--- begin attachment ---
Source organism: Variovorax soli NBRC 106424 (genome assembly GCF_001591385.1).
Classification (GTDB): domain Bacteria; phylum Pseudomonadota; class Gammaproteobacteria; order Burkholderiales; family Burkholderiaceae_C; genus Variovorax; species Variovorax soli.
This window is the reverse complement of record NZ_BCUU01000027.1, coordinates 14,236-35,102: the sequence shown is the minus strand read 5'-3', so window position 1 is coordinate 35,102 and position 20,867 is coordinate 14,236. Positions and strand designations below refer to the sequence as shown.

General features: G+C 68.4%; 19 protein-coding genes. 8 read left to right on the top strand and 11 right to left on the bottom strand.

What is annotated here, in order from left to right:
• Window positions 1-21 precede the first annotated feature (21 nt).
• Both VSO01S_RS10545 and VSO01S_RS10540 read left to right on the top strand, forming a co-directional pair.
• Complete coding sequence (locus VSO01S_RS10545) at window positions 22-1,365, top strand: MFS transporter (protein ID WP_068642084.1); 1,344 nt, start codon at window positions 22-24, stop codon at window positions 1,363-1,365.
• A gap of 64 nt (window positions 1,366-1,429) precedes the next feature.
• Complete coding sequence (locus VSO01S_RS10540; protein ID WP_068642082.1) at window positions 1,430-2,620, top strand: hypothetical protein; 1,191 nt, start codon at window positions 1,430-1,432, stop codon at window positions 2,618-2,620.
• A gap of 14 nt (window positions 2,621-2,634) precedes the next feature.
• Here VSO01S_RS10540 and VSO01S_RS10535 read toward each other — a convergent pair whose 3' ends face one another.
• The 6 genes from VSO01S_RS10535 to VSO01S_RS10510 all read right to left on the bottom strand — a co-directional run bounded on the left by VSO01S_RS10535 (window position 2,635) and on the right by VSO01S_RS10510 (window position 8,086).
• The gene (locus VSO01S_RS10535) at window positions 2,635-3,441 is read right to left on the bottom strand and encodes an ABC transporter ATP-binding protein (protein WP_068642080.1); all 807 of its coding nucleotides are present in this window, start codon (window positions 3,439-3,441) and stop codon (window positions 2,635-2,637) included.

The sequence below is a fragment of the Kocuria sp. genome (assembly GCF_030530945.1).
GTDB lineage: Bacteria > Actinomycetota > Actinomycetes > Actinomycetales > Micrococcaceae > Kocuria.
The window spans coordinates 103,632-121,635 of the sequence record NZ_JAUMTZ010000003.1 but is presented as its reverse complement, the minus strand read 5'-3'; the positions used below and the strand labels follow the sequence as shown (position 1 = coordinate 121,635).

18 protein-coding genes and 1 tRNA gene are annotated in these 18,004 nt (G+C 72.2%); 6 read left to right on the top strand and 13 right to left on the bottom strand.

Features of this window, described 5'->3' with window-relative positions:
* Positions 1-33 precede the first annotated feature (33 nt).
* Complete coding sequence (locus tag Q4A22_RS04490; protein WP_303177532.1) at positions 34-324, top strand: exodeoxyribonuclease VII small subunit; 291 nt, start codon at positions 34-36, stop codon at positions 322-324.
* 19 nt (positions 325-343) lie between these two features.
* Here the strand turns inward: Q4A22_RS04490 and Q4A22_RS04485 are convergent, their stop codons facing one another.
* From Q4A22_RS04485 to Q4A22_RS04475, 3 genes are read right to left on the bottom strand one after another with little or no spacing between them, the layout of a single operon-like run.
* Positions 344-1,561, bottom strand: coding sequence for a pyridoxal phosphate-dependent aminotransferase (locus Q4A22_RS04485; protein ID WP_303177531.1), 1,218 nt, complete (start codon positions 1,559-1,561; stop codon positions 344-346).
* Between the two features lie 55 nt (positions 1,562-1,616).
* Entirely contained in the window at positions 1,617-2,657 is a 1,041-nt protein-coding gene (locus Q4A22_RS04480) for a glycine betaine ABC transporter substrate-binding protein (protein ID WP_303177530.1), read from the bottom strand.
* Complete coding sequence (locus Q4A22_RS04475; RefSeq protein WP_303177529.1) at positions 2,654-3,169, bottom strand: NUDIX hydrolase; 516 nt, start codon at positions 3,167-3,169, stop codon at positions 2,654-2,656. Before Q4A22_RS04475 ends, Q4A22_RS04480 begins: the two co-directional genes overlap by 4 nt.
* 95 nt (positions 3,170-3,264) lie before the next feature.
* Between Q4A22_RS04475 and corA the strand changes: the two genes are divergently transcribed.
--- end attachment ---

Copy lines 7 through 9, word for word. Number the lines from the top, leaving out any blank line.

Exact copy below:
• Both VSO01S_RS10545 and VSO01S_RS10540 read left to right on the top strand, forming a co-directional pair.
• Complete coding sequence (locus VSO01S_RS10545) at window positions 22-1,365, top strand: MFS transporter (protein ID WP_068642084.1); 1,344 nt, start codon at window positions 22-24, stop codon at window positions 1,363-1,365.
• A gap of 64 nt (window positions 1,366-1,429) precedes the next feature.